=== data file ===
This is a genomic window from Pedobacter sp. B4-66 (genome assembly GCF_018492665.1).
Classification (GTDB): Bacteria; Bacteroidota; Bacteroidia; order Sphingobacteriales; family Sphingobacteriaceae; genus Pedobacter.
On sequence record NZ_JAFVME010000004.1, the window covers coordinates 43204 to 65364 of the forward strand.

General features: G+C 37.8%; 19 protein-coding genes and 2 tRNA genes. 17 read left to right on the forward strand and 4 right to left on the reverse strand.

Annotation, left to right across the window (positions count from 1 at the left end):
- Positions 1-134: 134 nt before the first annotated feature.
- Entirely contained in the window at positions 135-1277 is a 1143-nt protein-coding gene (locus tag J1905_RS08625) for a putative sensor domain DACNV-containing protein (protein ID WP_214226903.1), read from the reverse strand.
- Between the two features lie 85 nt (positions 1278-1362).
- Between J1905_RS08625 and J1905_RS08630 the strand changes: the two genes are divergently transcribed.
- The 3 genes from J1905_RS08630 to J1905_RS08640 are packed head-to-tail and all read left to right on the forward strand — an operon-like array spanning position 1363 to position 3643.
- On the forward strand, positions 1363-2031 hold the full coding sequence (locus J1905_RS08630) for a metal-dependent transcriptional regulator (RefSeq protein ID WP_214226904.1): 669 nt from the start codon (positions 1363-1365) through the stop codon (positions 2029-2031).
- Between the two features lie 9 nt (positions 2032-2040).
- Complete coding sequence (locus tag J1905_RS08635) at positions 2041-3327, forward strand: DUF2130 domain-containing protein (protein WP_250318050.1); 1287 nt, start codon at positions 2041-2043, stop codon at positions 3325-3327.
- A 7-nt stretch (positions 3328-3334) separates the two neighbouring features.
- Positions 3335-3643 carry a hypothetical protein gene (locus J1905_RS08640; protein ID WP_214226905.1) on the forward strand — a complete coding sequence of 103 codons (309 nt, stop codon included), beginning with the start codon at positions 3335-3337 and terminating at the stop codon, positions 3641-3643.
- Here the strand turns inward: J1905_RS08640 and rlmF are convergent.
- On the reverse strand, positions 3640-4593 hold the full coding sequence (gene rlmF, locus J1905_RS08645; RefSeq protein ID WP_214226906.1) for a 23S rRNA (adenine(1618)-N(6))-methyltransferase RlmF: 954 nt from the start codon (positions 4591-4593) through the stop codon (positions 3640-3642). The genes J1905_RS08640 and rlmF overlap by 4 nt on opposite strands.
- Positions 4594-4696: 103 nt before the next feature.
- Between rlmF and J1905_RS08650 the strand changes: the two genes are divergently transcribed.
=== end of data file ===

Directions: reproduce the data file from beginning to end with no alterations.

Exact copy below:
This is a genomic window from Pedobacter sp. B4-66 (genome assembly GCF_018492665.1).
Classification (GTDB): Bacteria; Bacteroidota; Bacteroidia; order Sphingobacteriales; family Sphingobacteriaceae; genus Pedobacter.
On sequence record NZ_JAFVME010000004.1, the window covers coordinates 43204 to 65364 of the forward strand.

General features: G+C 37.8%; 19 protein-coding genes and 2 tRNA genes. 17 read left to right on the forward strand and 4 right to left on the reverse strand.

Annotation, left to right across the window (positions count from 1 at the left end):
- Positions 1-134: 134 nt before the first annotated feature.
- Entirely contained in the window at positions 135-1277 is a 1143-nt protein-coding gene (locus tag J1905_RS08625) for a putative sensor domain DACNV-containing protein (protein ID WP_214226903.1), read from the reverse strand.
- Between the two features lie 85 nt (positions 1278-1362).
- Between J1905_RS08625 and J1905_RS08630 the strand changes: the two genes are divergently transcribed.
- The 3 genes from J1905_RS08630 to J1905_RS08640 are packed head-to-tail and all read left to right on the forward strand — an operon-like array spanning position 1363 to position 3643.
- On the forward strand, positions 1363-2031 hold the full coding sequence (locus J1905_RS08630) for a metal-dependent transcriptional regulator (RefSeq protein ID WP_214226904.1): 669 nt from the start codon (positions 1363-1365) through the stop codon (positions 2029-2031).
- Between the two features lie 9 nt (positions 2032-2040).
- Complete coding sequence (locus tag J1905_RS08635) at positions 2041-3327, forward strand: DUF2130 domain-containing protein (protein WP_250318050.1); 1287 nt, start codon at positions 2041-2043, stop codon at positions 3325-3327.
- A 7-nt stretch (positions 3328-3334) separates the two neighbouring features.
- Positions 3335-3643 carry a hypothetical protein gene (locus J1905_RS08640; protein ID WP_214226905.1) on the forward strand — a complete coding sequence of 103 codons (309 nt, stop codon included), beginning with the start codon at positions 3335-3337 and terminating at the stop codon, positions 3641-3643.
- Here the strand turns inward: J1905_RS08640 and rlmF are convergent.
- On the reverse strand, positions 3640-4593 hold the full coding sequence (gene rlmF, locus J1905_RS08645; RefSeq protein ID WP_214226906.1) for a 23S rRNA (adenine(1618)-N(6))-methyltransferase RlmF: 954 nt from the start codon (positions 4591-4593) through the stop codon (positions 3640-3642). The genes J1905_RS08640 and rlmF overlap by 4 nt on opposite strands.
- Positions 4594-4696: 103 nt before the next feature.
- Between rlmF and J1905_RS08650 the strand changes: the two genes are divergently transcribed.